Community forests to fight climate change and build community resilience in North Darfur - The story of Shadia
In commemoration of World Humanitarian Day this year we demand climate action for the people who need it most. Time has run out and urgent action is needed to protect people and save the most vulnerable from climate disaster. #TheHumanRace
“The climate emergency is a race we are losing, but it is a race that we can win” – Antonio Guterres, United Nations Secretary-General.
Let us hear the story of Shadia, a housewife, and the women-led community forest program her village established with the help of the United Nations Environment Programme (UNEP) Wadi El Ku Catchment Management Project.
With climate change in North Darfur, rainfall has been erratic, and temperatures are rising, leading to food shortages and conflict as farmers and pastoralists compete for scarce natural resources. This put great pressure on local environments where they cut down trees for firewood, reducing forest and plant cover.
Under the UNEP Wadi El Ku Catchment Management Project in North Darfur, forestry and agro-forestry activities have been introduced, promoted, and spread to solve environmental problems and to benefit communities. This activity is considered one of the innovative, nature-based solutions to tackle environmental issues in rural areas.
Last year, more than 60,000 seedlings of native tree varieties (out of 150,000 planned) have been transplanted in different villages as community forests and shelterbelts (a line of trees or shrubs planted to protect an area from strong winds and the erosion they cause) by UNEP, the international NGO Practical Action and community-based networks in collaboration with the Forest National Corporation (FNC) in El Fasher, the capital of North Darfur.
Allah Maragh village is about 15 km from El Fasher, and is one of the villages where 2,000 seedlings were transplanted for a community forest. Communities in the village had received extensive training on planting site preparation, seedling spacing by species, water harvesting, and irrigation techniques.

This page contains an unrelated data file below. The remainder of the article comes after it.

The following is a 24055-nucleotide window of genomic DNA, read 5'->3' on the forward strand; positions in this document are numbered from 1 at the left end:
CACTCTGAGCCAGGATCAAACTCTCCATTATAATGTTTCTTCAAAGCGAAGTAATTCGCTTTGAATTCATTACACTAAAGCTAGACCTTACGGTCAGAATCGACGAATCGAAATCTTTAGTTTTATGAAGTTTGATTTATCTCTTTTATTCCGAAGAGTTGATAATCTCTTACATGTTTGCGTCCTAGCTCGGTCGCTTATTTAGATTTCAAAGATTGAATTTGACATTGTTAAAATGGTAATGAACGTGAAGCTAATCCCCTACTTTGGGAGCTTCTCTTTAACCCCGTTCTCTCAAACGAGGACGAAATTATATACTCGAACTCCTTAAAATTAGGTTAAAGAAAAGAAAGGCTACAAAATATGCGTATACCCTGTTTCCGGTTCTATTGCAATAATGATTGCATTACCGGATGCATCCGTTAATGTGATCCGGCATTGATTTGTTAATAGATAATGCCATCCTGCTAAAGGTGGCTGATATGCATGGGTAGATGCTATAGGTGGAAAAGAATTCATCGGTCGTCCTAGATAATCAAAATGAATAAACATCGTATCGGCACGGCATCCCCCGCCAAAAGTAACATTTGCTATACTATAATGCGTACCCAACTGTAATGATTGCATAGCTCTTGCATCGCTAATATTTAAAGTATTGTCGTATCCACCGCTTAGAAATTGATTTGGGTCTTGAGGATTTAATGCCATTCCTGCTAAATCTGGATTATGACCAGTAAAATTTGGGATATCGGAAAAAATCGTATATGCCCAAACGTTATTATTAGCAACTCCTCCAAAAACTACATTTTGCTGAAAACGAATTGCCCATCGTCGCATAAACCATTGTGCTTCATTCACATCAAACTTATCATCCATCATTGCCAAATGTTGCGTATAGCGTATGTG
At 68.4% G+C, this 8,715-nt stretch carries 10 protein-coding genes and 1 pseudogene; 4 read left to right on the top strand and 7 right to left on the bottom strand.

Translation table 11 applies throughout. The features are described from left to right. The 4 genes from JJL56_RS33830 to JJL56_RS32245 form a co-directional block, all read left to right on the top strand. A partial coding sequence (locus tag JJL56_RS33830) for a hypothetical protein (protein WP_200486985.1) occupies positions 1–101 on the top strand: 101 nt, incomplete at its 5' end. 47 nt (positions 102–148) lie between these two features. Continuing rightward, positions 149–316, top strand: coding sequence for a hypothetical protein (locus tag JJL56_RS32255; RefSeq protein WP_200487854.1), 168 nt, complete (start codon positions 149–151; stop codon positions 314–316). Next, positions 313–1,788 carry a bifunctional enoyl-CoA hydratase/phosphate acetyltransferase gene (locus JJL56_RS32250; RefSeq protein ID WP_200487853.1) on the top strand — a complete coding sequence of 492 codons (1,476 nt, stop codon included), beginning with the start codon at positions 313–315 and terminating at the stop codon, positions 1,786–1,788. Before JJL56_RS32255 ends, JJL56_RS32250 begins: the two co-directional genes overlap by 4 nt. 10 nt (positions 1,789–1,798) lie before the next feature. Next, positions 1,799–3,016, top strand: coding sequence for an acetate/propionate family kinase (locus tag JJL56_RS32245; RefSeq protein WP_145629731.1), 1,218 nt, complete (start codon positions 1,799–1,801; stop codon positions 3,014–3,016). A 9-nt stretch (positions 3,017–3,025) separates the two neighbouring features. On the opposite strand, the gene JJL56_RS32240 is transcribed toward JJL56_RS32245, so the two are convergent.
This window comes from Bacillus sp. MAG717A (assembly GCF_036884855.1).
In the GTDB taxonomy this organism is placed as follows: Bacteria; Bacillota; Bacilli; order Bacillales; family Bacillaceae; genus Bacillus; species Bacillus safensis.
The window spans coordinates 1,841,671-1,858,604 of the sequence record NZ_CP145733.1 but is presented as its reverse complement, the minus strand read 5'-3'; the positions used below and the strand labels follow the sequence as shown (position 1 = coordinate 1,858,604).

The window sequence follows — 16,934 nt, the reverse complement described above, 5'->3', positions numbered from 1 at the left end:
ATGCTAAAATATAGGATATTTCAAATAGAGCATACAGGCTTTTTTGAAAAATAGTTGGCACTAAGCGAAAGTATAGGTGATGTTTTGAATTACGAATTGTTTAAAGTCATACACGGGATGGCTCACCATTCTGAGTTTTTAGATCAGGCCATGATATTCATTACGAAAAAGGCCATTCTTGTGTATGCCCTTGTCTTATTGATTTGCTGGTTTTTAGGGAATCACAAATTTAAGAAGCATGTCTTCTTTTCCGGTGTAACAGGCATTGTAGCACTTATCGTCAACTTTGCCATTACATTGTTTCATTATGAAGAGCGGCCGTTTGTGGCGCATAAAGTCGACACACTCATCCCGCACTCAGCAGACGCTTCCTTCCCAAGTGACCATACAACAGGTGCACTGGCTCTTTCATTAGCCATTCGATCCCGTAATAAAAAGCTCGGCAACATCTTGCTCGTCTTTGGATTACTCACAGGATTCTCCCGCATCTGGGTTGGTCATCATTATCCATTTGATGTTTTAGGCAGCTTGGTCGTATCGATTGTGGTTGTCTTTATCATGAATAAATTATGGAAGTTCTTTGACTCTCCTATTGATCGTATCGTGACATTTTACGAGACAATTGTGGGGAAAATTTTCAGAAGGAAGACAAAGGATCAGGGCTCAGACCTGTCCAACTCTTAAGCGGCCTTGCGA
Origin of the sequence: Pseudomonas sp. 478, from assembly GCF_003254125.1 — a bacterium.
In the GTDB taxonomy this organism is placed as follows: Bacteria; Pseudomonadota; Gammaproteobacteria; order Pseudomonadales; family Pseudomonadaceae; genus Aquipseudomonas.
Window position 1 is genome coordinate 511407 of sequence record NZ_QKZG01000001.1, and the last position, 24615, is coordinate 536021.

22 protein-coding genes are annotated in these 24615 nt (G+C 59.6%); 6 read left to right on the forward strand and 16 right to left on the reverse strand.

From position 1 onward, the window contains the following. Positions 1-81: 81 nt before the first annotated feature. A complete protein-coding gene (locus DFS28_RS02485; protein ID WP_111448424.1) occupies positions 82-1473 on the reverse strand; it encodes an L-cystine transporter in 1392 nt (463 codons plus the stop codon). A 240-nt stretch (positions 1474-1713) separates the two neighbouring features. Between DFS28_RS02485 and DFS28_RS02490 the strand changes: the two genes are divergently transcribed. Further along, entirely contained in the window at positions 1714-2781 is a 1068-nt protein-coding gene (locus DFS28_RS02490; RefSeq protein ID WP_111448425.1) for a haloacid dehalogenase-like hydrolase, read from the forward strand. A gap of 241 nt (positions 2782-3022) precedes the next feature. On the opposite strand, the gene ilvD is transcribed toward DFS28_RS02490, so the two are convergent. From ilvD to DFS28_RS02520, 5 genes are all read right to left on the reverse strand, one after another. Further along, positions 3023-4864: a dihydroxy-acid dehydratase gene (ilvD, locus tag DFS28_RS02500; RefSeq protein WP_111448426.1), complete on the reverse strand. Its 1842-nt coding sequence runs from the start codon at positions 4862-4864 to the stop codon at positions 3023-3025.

The 38-year-old Shadia Abdelkreem Adam, a wife who takes care of her husband's five children, said "When I was 10 years old, my family used to get extra food, fodders, local medicines, wood, fuelwood from the forest that surrounded our village. But there are no trees and no forests as a result of deforestation and conflict." Shadia explained that the forestation in her village was a women-led initiative from start to end. She said, "In 2015, the project's team conducted a participatory planning session with our communities to identify the village priorities and one of them was the establishment of a community forest. In the same year, a forest committee was formed to lead and manage all future activities. The committee includes an equal number of women and men, but women have played a prominent role in the success of all activities until date. We received extensive training and successfully transplanted different species of trees to kick start our new community forest before the end of 2015. Last year, more seedlings were transplanted."
The species of seedlings were selected by communities with the support of Practical Action and FNC. They included Grewia tenax, Hashab (Acacia Senegal), Katir (Acacia mellifera), Nabag (Ziziphus spina-christi), and Neem (Azadirachta indica). These trees were planted in an area of nine feddans (3.78 hectares).
Shadia concluded by saying, "It's been more than five years since we transplanted the seedlings, you can now see the trees are growing, with them the hope is growing inside us. Our forest is bringing our communities together, it protected our village from wind, it provides shade for everyone, community leaders, women groups, children, and even animals. Now, all meetings are taking place under the shade of these trees and vital decisions are taken there as well. Moreover, this forest opened an opportunity for women to be organized and to form a small saving group, which I'm personally benefiting from. More importantly in 2021 we are expecting high production of Gum Arabic from the tree. If that happens, the forest committee members - including me - will sell the products and generate money to support our village and communities."
The community forest has environmental benefits including improved biodiversity; reduced soil erosion; sand dunes fixation; improved water availability; climate change adaptation; climate change mitigation; wind speed reduction; soil fertility enhancement; evapotranspiration reduction; and increasing rainfall rate.
We asked Shadia to send a message, and she said, "My message to my community, the people of Sudan and everyone in the world, please plant more trees, protect the ones existing, and take care of them the same way you are taking care of your children and family."
Shadia and her community have proved that community-based forest management approaches can generate positive environmental and social outcomes. This in turn will help address other issues such as climate change and poverty.
The Wadi El Ku Catchment Management Project is funded by the European Union (EU) and implemented UNEP in partnership with the Government of Sudan, and the international NGO Practical Action.